Based on simple genetics, it is a good bet that Joshua will need braces on his teeth and glasses for his eyes. Those things we knew before ever getting pregnant.
"We've got one little surprise here."
That was the doctor's way of bringing up Joshua's cleft upper lip before handing him over to Renee in the delivery room.
And so we start off a journey that will include at least one surgery to straighten that up and a whole lot of deeper questions about what role physical ideals play in life.
First, let me say that in the grand scheme of birth defects, this is relatively minor. Last year I got to visit with some parents whose son had half of a heart. Multiple surgeries and amazing medical advances will allow him a shot at a relatively normal life.
Lots of other parents go through the agony of losing a child to cancer, heart defects, genetic disorders ... lots of things. The fact that those parents would gladly deal with something as minor as a cleft lip is not lost on me.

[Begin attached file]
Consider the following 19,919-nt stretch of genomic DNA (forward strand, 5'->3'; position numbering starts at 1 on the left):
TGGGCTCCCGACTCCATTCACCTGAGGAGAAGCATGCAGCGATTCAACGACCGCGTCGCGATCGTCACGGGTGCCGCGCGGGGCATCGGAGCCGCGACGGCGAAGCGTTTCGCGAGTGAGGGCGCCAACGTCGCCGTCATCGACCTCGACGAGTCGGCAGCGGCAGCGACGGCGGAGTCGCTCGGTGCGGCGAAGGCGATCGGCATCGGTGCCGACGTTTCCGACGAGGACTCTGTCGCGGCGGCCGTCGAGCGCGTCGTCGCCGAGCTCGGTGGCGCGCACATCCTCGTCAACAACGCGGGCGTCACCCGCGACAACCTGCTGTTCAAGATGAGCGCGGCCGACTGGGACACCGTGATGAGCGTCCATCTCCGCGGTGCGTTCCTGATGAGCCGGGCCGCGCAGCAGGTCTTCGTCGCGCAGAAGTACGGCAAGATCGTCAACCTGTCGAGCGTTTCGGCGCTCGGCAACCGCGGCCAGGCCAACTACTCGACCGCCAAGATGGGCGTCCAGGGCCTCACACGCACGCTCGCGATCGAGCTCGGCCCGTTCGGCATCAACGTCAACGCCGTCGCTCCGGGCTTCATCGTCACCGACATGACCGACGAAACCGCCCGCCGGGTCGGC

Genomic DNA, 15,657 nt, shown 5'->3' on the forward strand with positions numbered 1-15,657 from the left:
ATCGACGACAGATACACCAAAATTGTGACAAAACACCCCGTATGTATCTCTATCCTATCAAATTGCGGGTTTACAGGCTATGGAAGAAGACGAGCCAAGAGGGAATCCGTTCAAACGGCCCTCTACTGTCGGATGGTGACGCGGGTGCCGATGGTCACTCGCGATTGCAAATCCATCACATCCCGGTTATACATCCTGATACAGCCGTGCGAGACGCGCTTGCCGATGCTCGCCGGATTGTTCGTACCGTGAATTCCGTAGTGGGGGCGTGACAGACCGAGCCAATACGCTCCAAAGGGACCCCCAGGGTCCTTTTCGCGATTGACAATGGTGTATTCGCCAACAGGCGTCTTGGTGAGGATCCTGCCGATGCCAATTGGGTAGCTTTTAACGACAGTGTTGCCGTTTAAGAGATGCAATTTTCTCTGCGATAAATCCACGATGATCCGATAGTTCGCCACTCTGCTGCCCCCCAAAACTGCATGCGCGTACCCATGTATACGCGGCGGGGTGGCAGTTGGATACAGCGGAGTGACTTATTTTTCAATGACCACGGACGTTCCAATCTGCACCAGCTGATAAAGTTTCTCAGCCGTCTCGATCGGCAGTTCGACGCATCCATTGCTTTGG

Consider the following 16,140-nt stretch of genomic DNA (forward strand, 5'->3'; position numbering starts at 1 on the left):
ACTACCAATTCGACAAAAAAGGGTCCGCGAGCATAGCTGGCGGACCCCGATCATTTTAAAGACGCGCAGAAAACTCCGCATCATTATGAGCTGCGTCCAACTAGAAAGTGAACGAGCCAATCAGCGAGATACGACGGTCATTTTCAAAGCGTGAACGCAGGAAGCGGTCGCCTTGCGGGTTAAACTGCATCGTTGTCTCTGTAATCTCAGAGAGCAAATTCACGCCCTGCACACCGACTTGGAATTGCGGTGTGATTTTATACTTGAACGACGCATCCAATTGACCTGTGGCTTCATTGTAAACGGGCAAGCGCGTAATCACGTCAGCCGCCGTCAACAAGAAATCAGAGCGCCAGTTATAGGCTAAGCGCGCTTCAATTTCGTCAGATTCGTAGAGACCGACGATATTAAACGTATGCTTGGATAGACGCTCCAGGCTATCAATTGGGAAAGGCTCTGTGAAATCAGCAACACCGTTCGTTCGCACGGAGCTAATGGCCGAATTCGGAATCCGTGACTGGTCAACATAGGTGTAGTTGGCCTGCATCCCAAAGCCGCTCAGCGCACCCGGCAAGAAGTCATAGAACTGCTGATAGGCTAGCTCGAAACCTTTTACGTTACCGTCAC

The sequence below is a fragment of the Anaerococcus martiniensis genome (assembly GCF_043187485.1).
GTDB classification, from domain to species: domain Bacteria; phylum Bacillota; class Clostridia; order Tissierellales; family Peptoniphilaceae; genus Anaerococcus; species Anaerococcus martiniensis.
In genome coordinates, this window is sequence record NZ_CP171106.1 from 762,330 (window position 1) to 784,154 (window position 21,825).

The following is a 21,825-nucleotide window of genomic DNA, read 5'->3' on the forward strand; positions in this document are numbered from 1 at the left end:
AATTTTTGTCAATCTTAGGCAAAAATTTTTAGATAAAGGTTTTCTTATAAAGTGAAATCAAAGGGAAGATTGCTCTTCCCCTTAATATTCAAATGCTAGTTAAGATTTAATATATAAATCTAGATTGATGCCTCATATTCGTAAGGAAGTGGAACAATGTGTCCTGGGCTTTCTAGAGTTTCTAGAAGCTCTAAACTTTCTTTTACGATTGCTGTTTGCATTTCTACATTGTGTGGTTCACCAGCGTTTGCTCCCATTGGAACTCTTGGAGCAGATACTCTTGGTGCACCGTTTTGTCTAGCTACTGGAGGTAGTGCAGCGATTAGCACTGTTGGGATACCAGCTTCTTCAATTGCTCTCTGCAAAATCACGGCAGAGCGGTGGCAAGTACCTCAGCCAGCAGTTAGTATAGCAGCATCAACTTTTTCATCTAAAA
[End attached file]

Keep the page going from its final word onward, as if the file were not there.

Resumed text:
But nothing is really minor as a first time parent, is it?
What has been most interesting at every step in researching the treatment of cleft lip has been a discussion of the social implications once Joshua hits about second grade. Effective teasing begins then apparently.
So is he doomed to torture, ridicule and some sort of personality complex that will haunt him his whole life?
I can only think that a big part of parenting is turning the unique imperfections (physical or otherwise) of each child into a point of strength and empathy. Of course, that has to be modeled first by Renee and me before Joshua will get it.
So are "Wood-eye / Harelip" jokes still funny? Hmmmm.
We will have the initial surgery in August... If you have experience with that, I'd love to hear your thoughts and experience. Of course we will share ours along the way.
In other news, Joshua is doing great– eating, sleeping, pooping as any happy baby should be. Friends and family, thank you for all of the encouragement, kind words and good humor to keep us going through the sleep deprivation. He has been sleeping for longer intervals and we are getting out of the house more.
Until next time, more coffee.